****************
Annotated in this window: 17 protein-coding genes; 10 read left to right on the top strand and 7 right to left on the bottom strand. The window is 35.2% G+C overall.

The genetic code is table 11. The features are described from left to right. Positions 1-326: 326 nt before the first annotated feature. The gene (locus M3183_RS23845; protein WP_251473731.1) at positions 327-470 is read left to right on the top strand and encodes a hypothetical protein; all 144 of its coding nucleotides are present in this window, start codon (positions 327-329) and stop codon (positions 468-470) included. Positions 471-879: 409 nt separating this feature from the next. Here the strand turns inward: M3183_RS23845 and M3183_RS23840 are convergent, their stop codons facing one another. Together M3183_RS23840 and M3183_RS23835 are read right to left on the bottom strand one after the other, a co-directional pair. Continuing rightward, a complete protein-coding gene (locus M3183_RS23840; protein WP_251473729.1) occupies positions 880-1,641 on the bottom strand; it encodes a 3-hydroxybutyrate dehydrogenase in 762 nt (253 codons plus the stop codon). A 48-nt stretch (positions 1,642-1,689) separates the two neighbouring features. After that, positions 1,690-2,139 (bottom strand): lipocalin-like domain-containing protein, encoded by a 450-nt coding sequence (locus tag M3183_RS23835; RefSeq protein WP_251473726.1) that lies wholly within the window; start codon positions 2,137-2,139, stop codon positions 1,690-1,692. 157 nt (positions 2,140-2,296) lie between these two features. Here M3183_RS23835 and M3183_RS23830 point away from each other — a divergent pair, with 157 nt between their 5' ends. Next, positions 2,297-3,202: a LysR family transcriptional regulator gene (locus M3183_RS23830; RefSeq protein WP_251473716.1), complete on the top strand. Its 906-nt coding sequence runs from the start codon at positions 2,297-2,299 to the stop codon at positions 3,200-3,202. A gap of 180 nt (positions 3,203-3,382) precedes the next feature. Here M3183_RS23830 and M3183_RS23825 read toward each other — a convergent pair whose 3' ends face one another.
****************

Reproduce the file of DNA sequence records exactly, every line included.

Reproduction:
Annotated in this window: 17 protein-coding genes; 10 read left to right on the top strand and 7 right to left on the bottom strand. The window is 35.2% G+C overall.

The genetic code is table 11. The features are described from left to right. Positions 1-326: 326 nt before the first annotated feature. The gene (locus M3183_RS23845; protein WP_251473731.1) at positions 327-470 is read left to right on the top strand and encodes a hypothetical protein; all 144 of its coding nucleotides are present in this window, start codon (positions 327-329) and stop codon (positions 468-470) included. Positions 471-879: 409 nt separating this feature from the next. Here the strand turns inward: M3183_RS23845 and M3183_RS23840 are convergent, their stop codons facing one another. Together M3183_RS23840 and M3183_RS23835 are read right to left on the bottom strand one after the other, a co-directional pair. Continuing rightward, a complete protein-coding gene (locus M3183_RS23840; protein WP_251473729.1) occupies positions 880-1,641 on the bottom strand; it encodes a 3-hydroxybutyrate dehydrogenase in 762 nt (253 codons plus the stop codon). A 48-nt stretch (positions 1,642-1,689) separates the two neighbouring features. After that, positions 1,690-2,139 (bottom strand): lipocalin-like domain-containing protein, encoded by a 450-nt coding sequence (locus tag M3183_RS23835; RefSeq protein WP_251473726.1) that lies wholly within the window; start codon positions 2,137-2,139, stop codon positions 1,690-1,692. 157 nt (positions 2,140-2,296) lie between these two features. Here M3183_RS23835 and M3183_RS23830 point away from each other — a divergent pair, with 157 nt between their 5' ends. Next, positions 2,297-3,202: a LysR family transcriptional regulator gene (locus M3183_RS23830; RefSeq protein WP_251473716.1), complete on the top strand. Its 906-nt coding sequence runs from the start codon at positions 2,297-2,299 to the stop codon at positions 3,200-3,202. A gap of 180 nt (positions 3,203-3,382) precedes the next feature. Here M3183_RS23830 and M3183_RS23825 read toward each other — a convergent pair whose 3' ends face one another.